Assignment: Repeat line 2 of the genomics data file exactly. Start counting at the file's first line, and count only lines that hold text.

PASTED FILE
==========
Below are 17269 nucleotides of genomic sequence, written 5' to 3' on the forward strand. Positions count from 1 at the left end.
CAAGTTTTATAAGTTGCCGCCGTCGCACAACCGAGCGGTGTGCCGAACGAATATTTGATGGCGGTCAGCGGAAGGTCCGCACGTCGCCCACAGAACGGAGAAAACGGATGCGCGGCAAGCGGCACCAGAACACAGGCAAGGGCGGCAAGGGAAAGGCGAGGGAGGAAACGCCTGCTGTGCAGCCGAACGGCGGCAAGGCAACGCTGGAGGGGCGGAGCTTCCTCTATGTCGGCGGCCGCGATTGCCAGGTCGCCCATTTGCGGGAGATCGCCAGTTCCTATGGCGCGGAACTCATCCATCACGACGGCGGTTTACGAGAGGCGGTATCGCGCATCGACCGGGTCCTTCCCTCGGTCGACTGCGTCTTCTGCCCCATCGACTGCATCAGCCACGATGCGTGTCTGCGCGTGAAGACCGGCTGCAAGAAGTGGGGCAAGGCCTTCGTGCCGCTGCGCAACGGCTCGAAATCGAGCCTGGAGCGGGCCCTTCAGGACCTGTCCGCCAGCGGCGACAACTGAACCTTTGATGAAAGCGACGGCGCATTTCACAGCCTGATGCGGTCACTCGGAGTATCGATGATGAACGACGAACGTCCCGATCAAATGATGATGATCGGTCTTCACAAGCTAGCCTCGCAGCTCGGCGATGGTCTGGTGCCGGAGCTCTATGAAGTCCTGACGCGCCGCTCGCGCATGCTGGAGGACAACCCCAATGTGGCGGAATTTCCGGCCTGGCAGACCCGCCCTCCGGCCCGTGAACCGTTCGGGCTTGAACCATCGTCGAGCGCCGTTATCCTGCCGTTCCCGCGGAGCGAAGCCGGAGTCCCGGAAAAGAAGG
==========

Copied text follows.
CAAGTTTTATAAGTTGCCGCCGTCGCACAACCGAGCGGTGTGCCGAACGAATATTTGATGGCGGTCAGCGGAAGGTCCGCACGTCGCCCACAGAACGGAGAAAACGGATGCGCGGCAAGCGGCACCAGAACACAGGCAAGGGCGGCAAGGGAAAGGCGAGGGAGGAAACGCCTGCTGTGCAGCCGAACGGCGGCAAGGCAACGCTGGAGGGGCGGAGCTTCCTCTATGTCGGCGGCCGCGATTGCCAGGTCGCCCATTTGCGGGAGATCGCCAGTTCCTATGGCGCGGAACTCATCCATCACGACGGCGGTTTACGAGAGGCGGTATCGCGCATCGACCGGGTCCTTCCCTCGGTCGACTGCGTCTTCTGCCCCATCGACTGCATCAGCCACGATGCGTGTCTGCGCGTGAAGACCGGCTGCAAGAAGTGGGGCAAGGCCTTCGTGCCGCTGCGCAACGGCTCGAAATCGAGCCTGGAGCGGGCCCTTCAGGACCTGTCCGCCAGCGGCGACAACTGAACCTTTGATGAAAGCGACGGCGCATTTCACAGCCTGATGCGGTCACTCGGAGTATCGATGATGAACGACGAACGTCCCGATCAAATGATGATGATCGGTCTTCACAAGCTAGCCTCGCAGCTCGGCGATGGTCTGGTGCCGGAGCTCTATGAAGTCCTGACGCGCCGCTCGCGCATGCTGGAGGACAACCCCAATGTGGCGGAATTTCCGGCCTGGCAGACCCGCCCTCCGGCCCGTGAACCGTTCGGGCTTGAACCATCGTCGAGCGCCGTTATCCTGCCGTTCCCGCGGAGCGAAGCCGGAGTCCCGGAAAAGAAGG